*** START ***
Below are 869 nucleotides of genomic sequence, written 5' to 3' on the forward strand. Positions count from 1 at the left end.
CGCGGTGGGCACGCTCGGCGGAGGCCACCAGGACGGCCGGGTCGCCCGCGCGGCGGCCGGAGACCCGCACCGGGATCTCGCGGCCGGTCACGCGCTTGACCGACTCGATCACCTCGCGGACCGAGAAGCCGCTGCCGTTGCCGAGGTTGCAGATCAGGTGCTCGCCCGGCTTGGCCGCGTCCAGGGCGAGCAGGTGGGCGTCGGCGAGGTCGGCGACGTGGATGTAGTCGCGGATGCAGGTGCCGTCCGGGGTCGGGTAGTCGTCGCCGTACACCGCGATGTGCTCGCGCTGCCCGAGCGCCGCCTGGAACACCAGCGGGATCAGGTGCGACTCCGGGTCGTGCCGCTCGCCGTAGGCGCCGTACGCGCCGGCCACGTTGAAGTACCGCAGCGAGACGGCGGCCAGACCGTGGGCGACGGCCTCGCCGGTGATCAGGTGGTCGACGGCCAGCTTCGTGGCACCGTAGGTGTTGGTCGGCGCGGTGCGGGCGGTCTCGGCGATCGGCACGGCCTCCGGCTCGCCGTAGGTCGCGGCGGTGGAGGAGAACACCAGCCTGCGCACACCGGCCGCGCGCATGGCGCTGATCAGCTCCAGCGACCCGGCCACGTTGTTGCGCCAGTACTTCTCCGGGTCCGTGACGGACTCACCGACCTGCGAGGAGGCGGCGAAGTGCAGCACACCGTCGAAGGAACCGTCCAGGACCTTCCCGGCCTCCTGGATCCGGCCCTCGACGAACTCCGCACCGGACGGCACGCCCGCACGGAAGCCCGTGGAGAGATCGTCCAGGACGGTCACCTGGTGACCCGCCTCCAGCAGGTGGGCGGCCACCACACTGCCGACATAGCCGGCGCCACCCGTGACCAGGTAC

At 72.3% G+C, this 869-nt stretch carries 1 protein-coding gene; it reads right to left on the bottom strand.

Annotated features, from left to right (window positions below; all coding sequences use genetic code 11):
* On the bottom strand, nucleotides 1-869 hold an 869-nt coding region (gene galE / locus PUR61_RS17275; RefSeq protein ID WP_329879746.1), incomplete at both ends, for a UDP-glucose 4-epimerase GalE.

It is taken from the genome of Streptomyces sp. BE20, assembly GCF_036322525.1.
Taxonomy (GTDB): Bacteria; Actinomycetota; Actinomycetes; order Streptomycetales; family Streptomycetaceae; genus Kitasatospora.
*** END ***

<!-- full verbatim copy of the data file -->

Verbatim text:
Below are 869 nucleotides of genomic sequence, written 5' to 3' on the forward strand. Positions count from 1 at the left end.
CGCGGTGGGCACGCTCGGCGGAGGCCACCAGGACGGCCGGGTCGCCCGCGCGGCGGCCGGAGACCCGCACCGGGATCTCGCGGCCGGTCACGCGCTTGACCGACTCGATCACCTCGCGGACCGAGAAGCCGCTGCCGTTGCCGAGGTTGCAGATCAGGTGCTCGCCCGGCTTGGCCGCGTCCAGGGCGAGCAGGTGGGCGTCGGCGAGGTCGGCGACGTGGATGTAGTCGCGGATGCAGGTGCCGTCCGGGGTCGGGTAGTCGTCGCCGTACACCGCGATGTGCTCGCGCTGCCCGAGCGCCGCCTGGAACACCAGCGGGATCAGGTGCGACTCCGGGTCGTGCCGCTCGCCGTAGGCGCCGTACGCGCCGGCCACGTTGAAGTACCGCAGCGAGACGGCGGCCAGACCGTGGGCGACGGCCTCGCCGGTGATCAGGTGGTCGACGGCCAGCTTCGTGGCACCGTAGGTGTTGGTCGGCGCGGTGCGGGCGGTCTCGGCGATCGGCACGGCCTCCGGCTCGCCGTAGGTCGCGGCGGTGGAGGAGAACACCAGCCTGCGCACACCGGCCGCGCGCATGGCGCTGATCAGCTCCAGCGACCCGGCCACGTTGTTGCGCCAGTACTTCTCCGGGTCCGTGACGGACTCACCGACCTGCGAGGAGGCGGCGAAGTGCAGCACACCGTCGAAGGAACCGTCCAGGACCTTCCCGGCCTCCTGGATCCGGCCCTCGACGAACTCCGCACCGGACGGCACGCCCGCACGGAAGCCCGTGGAGAGATCGTCCAGGACGGTCACCTGGTGACCCGCCTCCAGCAGGTGGGCGGCCACCACACTGCCGACATAGCCGGCGCCACCCGTGACCAGGTAC

At 72.3% G+C, this 869-nt stretch carries 1 protein-coding gene; it reads right to left on the bottom strand.

Annotated features, from left to right (window positions below; all coding sequences use genetic code 11):
* On the bottom strand, nucleotides 1-869 hold an 869-nt coding region (gene galE / locus PUR61_RS17275; RefSeq protein ID WP_329879746.1), incomplete at both ends, for a UDP-glucose 4-epimerase GalE.

It is taken from the genome of Streptomyces sp. BE20, assembly GCF_036322525.1.
Taxonomy (GTDB): Bacteria; Actinomycetota; Actinomycetes; order Streptomycetales; family Streptomycetaceae; genus Kitasatospora.